* Soybeans set for weekly gain
* Slowing Chinese purchases likely to add pressure on prices (Adds details, quote 3,4)
By Naveen Thukral
SINGAPORE, Feb 7 (Reuters) - Chicago soybean futures rose for a fifth consecutive session on Friday, on course to snap three weekly losses, although slowing Chinese demand amid a coronavirus outbreak kept a lid on prices.
Corn ticked up after two consecutive sessions of losses, while wheat was largely unchanged.
“Soybeans are caught between large South American crop and China,” said Ole Houe, director of advisory services at brokerage IKON Commodities in Sydney.
“At the moment, the market is likely treading water to sliding backwards until China shows their hand with a bit of real buying.”
The most-active soybean contract on the Chicago Board of Trade (CBOT) was up 0.3% at $8.84 a bushel, as of 0259 GMT. The contract has gained 1.3% so far this week after losing 7.8% in the last three weeks.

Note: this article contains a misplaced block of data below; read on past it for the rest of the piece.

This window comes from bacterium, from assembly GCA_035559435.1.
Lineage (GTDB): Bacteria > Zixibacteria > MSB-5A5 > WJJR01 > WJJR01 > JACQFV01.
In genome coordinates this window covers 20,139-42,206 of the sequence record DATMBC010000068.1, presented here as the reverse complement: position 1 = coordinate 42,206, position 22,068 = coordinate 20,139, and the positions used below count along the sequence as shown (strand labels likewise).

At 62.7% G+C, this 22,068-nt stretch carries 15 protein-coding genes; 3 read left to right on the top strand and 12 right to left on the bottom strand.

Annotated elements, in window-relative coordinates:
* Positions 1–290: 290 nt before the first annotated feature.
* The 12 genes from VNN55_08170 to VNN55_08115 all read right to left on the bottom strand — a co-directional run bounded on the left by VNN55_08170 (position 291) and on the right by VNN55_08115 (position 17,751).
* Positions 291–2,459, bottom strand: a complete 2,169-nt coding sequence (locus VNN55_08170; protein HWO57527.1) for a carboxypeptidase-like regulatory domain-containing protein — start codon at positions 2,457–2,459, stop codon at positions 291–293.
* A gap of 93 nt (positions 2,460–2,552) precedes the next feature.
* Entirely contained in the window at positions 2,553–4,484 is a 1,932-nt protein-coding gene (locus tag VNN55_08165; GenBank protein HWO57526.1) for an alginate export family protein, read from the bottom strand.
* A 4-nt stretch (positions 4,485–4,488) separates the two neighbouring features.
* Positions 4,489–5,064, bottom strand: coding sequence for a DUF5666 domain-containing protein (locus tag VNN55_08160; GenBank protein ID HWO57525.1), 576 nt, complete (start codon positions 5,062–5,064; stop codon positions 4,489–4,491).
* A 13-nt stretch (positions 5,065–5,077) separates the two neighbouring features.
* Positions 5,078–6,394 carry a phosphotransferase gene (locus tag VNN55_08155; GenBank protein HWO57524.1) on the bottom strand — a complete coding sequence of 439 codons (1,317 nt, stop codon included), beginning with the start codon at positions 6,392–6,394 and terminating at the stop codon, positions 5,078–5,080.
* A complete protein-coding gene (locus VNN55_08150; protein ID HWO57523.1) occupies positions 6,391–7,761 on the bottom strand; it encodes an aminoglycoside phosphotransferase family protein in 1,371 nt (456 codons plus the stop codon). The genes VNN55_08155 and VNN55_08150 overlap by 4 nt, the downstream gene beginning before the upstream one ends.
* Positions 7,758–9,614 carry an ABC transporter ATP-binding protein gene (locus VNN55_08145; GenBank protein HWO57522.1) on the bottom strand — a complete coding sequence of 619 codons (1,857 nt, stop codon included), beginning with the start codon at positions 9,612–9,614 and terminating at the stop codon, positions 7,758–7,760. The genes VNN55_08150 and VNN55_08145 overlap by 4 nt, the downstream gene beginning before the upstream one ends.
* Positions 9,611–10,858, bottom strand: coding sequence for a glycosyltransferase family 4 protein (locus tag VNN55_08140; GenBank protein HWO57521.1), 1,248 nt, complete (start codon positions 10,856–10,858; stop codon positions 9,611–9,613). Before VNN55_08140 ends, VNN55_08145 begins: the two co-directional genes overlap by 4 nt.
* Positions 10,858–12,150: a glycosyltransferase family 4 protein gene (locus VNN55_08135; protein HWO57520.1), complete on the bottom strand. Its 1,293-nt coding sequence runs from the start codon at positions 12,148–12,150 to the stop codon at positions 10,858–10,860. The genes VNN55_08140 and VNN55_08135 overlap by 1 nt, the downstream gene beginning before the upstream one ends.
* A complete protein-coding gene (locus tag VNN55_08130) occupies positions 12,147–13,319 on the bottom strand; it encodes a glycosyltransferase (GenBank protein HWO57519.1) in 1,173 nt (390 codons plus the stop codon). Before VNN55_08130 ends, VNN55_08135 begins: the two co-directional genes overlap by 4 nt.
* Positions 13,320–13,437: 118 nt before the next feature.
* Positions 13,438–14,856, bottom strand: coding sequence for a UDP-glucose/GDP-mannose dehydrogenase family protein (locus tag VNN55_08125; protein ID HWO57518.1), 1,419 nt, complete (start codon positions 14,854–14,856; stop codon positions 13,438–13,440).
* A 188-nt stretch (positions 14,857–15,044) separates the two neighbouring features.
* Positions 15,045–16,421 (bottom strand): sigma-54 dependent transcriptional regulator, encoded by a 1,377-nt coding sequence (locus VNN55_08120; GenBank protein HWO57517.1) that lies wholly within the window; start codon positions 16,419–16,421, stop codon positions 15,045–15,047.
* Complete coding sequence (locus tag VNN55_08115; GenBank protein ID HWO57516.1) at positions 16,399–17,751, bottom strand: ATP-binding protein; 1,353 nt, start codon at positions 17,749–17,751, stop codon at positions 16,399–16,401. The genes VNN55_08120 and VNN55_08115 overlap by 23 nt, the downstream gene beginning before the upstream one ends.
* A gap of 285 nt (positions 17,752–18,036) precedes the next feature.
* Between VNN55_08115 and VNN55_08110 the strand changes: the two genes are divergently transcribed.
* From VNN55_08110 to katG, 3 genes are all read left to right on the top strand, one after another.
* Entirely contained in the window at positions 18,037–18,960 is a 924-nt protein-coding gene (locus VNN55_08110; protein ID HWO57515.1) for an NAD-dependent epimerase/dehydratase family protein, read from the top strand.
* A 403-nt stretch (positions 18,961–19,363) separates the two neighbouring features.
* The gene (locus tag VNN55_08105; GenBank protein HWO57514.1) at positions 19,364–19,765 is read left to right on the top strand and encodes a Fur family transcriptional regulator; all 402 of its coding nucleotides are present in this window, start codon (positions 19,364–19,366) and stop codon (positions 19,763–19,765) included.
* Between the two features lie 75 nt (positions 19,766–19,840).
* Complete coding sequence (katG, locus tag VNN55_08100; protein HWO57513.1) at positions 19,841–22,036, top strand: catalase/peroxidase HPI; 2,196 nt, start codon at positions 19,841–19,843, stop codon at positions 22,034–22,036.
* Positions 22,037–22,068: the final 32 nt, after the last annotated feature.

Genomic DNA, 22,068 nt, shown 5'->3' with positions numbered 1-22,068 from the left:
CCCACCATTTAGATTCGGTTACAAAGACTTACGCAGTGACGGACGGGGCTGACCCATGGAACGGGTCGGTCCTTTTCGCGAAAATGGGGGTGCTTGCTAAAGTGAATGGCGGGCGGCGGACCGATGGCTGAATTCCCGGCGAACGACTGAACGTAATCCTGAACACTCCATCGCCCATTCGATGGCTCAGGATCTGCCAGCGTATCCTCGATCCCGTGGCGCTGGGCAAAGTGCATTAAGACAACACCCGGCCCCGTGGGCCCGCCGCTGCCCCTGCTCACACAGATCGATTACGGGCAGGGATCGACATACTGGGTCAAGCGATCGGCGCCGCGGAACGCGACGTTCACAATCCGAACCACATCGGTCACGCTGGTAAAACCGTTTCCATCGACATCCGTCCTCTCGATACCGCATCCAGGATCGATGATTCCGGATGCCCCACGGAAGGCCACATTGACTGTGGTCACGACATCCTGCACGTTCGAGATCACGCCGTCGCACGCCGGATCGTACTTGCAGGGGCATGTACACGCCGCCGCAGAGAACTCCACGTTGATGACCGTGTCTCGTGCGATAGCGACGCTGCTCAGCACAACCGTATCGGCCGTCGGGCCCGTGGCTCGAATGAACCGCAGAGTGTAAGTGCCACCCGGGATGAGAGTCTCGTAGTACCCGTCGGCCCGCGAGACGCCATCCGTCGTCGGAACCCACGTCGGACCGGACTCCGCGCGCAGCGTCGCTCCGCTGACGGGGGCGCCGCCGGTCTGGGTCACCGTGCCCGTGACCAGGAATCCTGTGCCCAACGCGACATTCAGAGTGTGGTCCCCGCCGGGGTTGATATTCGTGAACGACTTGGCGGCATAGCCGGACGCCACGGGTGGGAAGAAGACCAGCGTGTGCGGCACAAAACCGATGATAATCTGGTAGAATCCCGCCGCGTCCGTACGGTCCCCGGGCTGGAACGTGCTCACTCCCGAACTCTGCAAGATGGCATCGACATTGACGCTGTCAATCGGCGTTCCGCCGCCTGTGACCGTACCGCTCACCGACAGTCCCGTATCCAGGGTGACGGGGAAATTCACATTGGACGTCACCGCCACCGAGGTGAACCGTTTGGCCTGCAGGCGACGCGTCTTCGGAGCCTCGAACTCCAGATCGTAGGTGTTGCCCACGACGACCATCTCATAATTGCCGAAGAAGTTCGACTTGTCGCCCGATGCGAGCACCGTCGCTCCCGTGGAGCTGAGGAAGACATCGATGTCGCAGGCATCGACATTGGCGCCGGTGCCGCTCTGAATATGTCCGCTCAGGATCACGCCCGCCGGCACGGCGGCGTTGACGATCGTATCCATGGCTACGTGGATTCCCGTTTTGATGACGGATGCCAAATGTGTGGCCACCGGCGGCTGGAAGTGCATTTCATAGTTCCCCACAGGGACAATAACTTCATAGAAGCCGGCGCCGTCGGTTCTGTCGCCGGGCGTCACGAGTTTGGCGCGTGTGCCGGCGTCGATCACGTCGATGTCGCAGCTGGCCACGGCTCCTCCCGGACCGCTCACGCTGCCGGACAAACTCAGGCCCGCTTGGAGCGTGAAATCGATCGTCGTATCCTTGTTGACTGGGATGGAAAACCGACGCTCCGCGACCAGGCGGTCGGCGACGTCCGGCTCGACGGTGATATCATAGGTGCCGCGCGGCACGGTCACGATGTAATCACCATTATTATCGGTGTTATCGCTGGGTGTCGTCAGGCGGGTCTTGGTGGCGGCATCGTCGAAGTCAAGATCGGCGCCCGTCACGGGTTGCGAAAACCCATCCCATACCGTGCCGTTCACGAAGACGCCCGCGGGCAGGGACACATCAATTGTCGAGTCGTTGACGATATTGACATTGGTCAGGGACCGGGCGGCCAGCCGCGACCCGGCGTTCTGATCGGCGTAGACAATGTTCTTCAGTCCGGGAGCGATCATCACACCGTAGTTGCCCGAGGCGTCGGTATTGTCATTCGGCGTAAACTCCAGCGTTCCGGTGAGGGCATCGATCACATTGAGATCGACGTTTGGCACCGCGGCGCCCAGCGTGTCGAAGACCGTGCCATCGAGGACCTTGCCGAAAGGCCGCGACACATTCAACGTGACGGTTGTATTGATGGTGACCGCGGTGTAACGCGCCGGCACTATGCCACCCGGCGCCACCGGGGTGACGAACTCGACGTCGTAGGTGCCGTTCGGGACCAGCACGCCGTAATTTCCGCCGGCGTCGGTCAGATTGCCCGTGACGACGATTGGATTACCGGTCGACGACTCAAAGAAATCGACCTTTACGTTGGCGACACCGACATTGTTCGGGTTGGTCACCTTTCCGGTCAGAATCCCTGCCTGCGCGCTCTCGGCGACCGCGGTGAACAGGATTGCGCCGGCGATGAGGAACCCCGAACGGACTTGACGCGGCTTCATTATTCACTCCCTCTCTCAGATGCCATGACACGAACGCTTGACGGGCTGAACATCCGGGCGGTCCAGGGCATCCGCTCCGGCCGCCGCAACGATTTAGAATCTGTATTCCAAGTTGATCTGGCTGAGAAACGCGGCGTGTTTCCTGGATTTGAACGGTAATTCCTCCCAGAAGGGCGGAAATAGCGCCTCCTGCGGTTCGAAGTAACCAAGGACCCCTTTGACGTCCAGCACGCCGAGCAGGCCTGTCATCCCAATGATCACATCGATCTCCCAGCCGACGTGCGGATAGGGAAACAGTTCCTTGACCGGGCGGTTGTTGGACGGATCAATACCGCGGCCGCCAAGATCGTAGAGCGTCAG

Corn and wheat were little changed so far this week.
U.S. export sales of soybeans to China fell to their lowest in nearly five months in the week ended Jan. 30, a weekly U.S. Agriculture Department report showed on Thursday, amid concerns that the coronavirus outbreak would dent demand from the world’s top buyer.
The export sales to China totalled just 31,523 tonnes in the week ended Jan. 30, according to the USDA report. That was the lowest since the week ended Sept. 5, 2019.
China on Thursday said it would halve additional tariffs levied against 1,717 U.S. goods last year, following the signing of a Phase 1 deal that defused a bruising trade war between the world’s two largest economies.
While the announcement reciprocates the U.S. commitment under the deal, it is also seen by analysts as a move by Beijing to boost confidence amid the virus outbreak that has disrupted businesses and hit investor sentiment.
Commodity funds were net sellers of CBOT corn, wheat and soyoil futures contracts on Thursday and net buyers of soybean and soymeal futures, traders said. (Reporting by Naveen Thukral, Editing by Sherry Jacob-Phillips)